In the past decade I transitioned from being ‘anti’ capitalist to being ‘non’capitalist in word and deed and next year I’ll try and become ‘non’ Christmas instead of ‘anti’ Christmas.  I have a thought of eating nothing but porridge, rice and beans for a fortnight and donating the money I’d spend on food to charity so that other people get more than that to eat themselves. Now that would be ‘giving’ wouldn’t it?  I don’t imagine it’s a campaign I’d ever get anyone to join, but I’ll keep chipping away at the ‘c’ word. I’ll do what I can. Of course the delicious irony of that may be that in my actions, I may exhibit more of the real spirit of ‘C’ than most of those who ‘celebrate.’  Irony is perhaps one of life’s other modern little luxuries.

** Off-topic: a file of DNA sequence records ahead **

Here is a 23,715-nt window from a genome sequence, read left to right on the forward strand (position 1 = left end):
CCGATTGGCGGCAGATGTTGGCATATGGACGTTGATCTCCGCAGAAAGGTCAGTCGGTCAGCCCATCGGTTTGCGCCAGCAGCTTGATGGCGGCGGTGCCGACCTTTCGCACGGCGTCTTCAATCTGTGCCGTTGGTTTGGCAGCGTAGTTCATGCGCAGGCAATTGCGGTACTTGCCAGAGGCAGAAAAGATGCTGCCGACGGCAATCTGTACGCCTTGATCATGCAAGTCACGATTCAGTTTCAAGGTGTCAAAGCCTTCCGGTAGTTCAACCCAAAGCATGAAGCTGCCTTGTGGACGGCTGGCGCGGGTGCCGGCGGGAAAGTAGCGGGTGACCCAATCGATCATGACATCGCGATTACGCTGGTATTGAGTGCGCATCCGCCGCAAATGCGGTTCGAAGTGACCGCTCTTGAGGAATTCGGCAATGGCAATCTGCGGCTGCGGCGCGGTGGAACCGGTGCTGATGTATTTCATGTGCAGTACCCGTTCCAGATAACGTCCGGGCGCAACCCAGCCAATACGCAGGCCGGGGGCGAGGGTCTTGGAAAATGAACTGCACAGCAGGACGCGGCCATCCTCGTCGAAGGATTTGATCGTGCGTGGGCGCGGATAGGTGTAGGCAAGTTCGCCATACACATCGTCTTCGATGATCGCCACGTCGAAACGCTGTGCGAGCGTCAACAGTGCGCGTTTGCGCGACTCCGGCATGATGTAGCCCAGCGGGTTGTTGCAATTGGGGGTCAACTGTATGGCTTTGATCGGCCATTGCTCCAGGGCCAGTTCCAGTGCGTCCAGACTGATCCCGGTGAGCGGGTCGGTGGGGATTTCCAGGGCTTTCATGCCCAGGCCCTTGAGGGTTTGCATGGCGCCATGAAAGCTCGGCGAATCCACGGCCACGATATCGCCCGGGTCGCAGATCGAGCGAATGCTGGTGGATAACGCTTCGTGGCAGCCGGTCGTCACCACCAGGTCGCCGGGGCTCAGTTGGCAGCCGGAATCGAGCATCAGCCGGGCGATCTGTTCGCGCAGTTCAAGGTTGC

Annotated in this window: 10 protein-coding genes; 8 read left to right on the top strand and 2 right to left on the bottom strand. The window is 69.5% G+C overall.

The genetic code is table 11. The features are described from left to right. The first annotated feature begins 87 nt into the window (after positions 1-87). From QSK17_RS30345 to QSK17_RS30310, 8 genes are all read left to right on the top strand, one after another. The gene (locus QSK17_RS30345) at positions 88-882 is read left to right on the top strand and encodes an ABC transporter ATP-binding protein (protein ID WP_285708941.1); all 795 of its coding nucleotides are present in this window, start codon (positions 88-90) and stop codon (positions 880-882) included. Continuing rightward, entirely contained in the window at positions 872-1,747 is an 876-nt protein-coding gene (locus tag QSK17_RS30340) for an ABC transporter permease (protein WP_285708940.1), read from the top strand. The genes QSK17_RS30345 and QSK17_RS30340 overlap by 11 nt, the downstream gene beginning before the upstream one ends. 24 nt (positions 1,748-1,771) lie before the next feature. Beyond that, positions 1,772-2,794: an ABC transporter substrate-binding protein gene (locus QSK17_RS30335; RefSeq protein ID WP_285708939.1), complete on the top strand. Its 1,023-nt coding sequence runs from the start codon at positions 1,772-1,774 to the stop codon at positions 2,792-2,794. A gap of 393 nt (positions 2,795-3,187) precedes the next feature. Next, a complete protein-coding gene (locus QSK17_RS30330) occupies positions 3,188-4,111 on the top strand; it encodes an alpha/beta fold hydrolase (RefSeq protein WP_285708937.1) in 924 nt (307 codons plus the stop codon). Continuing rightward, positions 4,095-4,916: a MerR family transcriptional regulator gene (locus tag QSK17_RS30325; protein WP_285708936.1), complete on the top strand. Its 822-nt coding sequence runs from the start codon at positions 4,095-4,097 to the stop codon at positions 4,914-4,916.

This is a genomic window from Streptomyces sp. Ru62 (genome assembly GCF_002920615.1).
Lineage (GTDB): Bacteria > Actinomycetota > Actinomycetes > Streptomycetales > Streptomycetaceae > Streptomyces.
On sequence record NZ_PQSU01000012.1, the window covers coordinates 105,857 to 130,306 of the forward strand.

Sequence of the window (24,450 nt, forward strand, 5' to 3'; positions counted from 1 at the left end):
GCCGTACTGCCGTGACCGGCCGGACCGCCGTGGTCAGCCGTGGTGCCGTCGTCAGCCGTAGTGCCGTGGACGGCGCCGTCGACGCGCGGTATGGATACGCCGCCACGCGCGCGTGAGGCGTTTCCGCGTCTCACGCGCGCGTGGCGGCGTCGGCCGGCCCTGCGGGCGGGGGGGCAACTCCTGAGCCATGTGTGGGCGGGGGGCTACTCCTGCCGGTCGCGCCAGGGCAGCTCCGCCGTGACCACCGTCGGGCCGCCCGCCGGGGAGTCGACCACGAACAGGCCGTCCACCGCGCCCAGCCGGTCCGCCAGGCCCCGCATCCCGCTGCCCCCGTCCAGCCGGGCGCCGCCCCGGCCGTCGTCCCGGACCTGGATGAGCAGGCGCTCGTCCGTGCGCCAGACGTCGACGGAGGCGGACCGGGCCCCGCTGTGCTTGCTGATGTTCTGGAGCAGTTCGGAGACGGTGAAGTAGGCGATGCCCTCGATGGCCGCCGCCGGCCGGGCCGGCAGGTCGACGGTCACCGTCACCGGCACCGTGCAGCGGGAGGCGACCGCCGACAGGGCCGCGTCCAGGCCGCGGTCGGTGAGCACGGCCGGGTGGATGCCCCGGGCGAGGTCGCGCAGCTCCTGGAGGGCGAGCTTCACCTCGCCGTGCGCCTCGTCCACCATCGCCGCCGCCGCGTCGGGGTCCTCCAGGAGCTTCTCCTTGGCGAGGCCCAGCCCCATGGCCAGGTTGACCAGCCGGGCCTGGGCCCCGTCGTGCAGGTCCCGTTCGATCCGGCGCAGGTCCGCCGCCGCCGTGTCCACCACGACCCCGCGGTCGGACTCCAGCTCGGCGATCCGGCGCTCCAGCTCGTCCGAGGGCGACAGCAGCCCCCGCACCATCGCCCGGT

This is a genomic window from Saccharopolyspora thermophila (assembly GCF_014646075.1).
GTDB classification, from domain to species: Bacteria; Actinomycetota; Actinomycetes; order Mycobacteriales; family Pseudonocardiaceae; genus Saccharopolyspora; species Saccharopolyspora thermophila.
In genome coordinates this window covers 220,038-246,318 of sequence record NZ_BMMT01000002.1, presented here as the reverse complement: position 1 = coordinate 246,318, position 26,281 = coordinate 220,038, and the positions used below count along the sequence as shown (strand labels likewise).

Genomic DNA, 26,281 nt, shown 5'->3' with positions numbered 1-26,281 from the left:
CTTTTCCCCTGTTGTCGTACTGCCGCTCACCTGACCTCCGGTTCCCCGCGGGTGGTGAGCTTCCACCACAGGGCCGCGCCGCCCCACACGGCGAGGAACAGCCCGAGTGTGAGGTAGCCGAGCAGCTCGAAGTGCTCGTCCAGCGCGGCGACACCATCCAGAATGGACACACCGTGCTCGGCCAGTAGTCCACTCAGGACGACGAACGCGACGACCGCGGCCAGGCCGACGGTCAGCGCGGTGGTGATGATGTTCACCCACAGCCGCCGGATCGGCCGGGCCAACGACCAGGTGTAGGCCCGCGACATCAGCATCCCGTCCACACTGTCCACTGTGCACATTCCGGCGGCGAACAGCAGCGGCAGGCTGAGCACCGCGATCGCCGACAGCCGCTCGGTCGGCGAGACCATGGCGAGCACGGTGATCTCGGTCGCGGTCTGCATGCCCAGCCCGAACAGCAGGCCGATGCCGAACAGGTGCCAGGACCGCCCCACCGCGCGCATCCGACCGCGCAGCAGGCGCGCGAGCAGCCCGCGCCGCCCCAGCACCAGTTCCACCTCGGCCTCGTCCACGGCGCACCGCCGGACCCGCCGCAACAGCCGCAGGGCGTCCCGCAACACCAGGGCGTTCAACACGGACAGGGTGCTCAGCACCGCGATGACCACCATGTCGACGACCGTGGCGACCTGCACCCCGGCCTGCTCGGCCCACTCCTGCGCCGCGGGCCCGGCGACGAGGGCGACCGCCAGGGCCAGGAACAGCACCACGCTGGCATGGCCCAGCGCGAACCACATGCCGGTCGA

So hopefully for us all this is my first and last public ‘anti’ ‘C’ rant. Roll on 2014.

THOUGHT FOR THE DAY: If you’ve GOT to buy someone something this festive season how about Oxfam Unwrapped or other charitable gifts? There are plenty you can find online with just a couple of mouse clicks!

Or  even better, give your time or love to someone who doesn’t get enough of either.  And give till it hurts. Give to someone who needs it, not just to someone you want to give to! 

But please. Don’t give me ANYTHING. I have more than enough of everything I need.  You can give my share to someone who needs it more.